• >Respiration
  • >Respiration  Part of the Cardiovascular system (PNS)  Sensitive to workload/effort  Rhythms again  Respiration impacts on other cardiovascular measures and on EDA
  • >Respiration  Advantages - Relatively cheap and easy to measure  Disadvantages - Not as sensitive as some other measures - Artefacts (No Talking)Often overlooked, but in general it should alwaysbe measured if you are measuring otherCardiovascular variables or EDA
  • >Eye tracking
  • >Eye Tracking  Measurement of Eye Movement - Can be done with EMG - Electrooculogram (EOG) - More commonly via an infrared light camera system - Measures - Where you are looking and for how long
  • Heat Map
  • Fixations
  • >Eye Tracking  Advantages - Captures gaze and duration - Relatively non-invasive - Good for User Interface  Disadvantages - Gaze does not equal attention - Moving scenes with Depth - Calibration! - Glasses
  • Biometric Games
  • “[adding biometric readings forplayers to see while playing was]the most enjoyable thing we havedone" - Valve
  • Summary
  • >Limitations - Psychophysiology  Fairclough (2009): - Inference - One-to-Many - Many-to-One - Specificity and generality - Different tasks, people and situations - Validity - Objective, yes, but to what?
  • >Some comment from the industry“We don’t use it...because the costs (both in equipment and time) hasalways seemed to outweigh the benefits. Often we are better serveddoing "standard" usability/playtests as we can do them quicker, faster,and cheaper. ”“Overall, I would say we find using biometrics to be incredibly useful,but it depends on the genre of the game and what our clients areinterested in knowing. ”“…we also dont use many of the biometrics due to the potentiallyinvasive nature of some of the measuring instruments. We strive toprovide a neutral, low stress environment for our tests”“…we can imagine the benefits of using biometrics an such in somecases, the imperatives of production usually mean that we wouldnthave time to use them in an efficient manner”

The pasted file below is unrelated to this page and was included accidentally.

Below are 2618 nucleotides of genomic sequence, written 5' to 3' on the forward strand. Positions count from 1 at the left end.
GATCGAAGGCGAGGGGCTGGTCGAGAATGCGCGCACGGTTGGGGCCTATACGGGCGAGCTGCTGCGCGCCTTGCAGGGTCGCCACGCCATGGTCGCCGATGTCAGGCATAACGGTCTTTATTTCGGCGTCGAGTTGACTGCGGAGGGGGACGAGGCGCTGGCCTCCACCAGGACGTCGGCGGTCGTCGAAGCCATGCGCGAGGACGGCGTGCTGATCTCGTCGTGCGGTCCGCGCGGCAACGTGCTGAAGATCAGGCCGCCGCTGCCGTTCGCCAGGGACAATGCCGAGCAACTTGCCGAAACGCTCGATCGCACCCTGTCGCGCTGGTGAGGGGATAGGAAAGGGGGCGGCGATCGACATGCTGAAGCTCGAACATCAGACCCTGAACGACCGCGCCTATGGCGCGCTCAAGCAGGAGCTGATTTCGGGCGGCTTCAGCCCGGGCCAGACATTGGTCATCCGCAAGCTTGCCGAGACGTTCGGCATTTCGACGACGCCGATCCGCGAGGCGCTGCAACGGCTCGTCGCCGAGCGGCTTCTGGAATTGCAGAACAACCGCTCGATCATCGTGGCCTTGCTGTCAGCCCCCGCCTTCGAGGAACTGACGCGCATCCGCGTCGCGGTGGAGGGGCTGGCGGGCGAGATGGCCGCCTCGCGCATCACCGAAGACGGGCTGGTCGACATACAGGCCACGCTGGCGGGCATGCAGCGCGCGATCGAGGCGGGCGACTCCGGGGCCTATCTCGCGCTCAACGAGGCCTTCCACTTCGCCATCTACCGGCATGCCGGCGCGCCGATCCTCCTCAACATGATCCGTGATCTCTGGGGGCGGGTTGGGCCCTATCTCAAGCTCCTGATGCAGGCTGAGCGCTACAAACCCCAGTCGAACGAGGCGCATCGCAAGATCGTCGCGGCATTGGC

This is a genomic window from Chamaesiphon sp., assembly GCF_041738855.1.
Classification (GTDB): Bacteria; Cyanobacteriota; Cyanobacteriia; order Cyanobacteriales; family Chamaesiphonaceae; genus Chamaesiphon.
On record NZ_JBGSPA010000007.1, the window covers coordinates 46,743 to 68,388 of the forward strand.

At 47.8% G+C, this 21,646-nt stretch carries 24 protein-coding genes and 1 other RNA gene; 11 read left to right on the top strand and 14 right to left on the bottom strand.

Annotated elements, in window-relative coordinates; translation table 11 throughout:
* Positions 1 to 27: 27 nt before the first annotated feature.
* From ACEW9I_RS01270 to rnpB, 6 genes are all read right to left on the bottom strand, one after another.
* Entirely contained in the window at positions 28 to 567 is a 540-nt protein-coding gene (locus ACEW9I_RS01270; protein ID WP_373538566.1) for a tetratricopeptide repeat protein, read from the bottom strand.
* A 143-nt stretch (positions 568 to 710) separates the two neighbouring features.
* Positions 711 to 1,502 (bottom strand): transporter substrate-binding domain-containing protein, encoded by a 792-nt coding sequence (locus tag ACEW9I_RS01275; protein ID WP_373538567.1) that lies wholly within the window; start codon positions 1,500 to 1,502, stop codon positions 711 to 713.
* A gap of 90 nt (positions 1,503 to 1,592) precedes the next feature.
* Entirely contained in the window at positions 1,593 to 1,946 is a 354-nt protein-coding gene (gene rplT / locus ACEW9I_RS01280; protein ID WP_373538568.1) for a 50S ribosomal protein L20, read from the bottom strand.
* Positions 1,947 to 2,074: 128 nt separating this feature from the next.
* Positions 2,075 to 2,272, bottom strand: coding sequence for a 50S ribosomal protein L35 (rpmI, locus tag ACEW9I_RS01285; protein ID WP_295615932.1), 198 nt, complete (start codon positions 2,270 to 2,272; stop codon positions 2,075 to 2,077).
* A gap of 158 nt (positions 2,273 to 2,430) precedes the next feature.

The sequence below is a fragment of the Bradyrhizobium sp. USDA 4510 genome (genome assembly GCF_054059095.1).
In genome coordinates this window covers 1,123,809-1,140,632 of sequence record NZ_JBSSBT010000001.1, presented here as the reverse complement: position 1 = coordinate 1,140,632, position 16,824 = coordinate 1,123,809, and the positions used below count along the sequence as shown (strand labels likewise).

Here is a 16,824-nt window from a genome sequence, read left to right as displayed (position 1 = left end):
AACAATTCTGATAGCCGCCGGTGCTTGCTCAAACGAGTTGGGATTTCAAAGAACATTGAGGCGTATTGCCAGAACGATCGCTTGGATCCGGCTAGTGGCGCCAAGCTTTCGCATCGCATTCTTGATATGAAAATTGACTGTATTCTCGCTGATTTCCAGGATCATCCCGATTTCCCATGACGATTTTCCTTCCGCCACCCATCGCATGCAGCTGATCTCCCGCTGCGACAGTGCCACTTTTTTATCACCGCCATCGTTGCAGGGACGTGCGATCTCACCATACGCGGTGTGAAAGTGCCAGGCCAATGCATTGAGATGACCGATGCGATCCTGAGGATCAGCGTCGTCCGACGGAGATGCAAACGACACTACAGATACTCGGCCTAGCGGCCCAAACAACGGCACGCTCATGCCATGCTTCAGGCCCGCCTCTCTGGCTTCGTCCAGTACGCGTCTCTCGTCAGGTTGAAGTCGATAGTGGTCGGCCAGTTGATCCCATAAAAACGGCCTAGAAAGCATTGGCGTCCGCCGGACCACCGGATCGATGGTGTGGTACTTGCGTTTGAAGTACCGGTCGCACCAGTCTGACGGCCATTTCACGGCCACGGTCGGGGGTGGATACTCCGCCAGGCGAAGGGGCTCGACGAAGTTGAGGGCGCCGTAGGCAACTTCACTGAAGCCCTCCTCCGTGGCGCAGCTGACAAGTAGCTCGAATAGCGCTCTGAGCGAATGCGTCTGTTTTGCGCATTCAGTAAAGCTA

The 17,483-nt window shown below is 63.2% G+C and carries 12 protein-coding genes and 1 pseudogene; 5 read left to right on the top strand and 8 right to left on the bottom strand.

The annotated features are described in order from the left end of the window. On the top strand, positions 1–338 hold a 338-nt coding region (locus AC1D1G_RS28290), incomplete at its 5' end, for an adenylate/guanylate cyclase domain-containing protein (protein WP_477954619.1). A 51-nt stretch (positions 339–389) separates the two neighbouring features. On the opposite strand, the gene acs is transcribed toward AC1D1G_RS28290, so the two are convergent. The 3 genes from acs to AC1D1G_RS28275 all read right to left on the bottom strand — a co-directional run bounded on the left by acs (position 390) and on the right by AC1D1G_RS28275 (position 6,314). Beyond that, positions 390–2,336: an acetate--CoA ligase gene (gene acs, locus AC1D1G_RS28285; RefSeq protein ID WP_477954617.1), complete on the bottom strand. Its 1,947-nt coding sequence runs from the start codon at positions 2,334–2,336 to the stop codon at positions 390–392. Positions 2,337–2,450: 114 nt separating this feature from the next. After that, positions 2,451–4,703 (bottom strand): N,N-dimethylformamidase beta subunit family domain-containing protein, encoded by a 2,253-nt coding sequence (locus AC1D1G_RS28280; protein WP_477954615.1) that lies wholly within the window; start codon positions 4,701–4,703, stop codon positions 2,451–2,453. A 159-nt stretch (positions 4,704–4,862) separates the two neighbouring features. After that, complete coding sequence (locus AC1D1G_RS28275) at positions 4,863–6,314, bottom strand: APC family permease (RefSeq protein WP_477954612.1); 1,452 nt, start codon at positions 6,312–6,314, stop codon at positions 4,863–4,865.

• >So?  Not a silver bullet  Do not use in isolation - Combine with other measures (not talking)  Try to look at Tonic and Phasic reactions  Use Baselines!  Beware of artefacts!! (not the BoP kind..)
  • >So?  Great at arousal/workload and therefore engagement. - Not so good at valence (Pleasant vs Unpleasant)  Better at detecting things (emotions?) that players may not be aware of themselves - If players are not aware of it though, does it actually affect their enjoyment/behaviour? - Will it influence their purchasing?
  • >Want more?  Check out these presentations: - Nacke, Next Generation Testing – Biometric Analysis of Player Experience: http://www.slideshare.net/acagamic/next- generation-testing-biometric-analysis-of- player-experience - Rodriquez & Steiner, Exploring Eye Tracking for Games User Research: http://www.slideshare.net/keylimeinteracti ve/exploring-eye-tracking-for-games-user- research-a-case-study-of-lessons-learned
  • All images used in thispresentation belong to their respective copyright holders.If an image belongs to you and you wish it removed please notify me at b.lewis.evans@rug.nl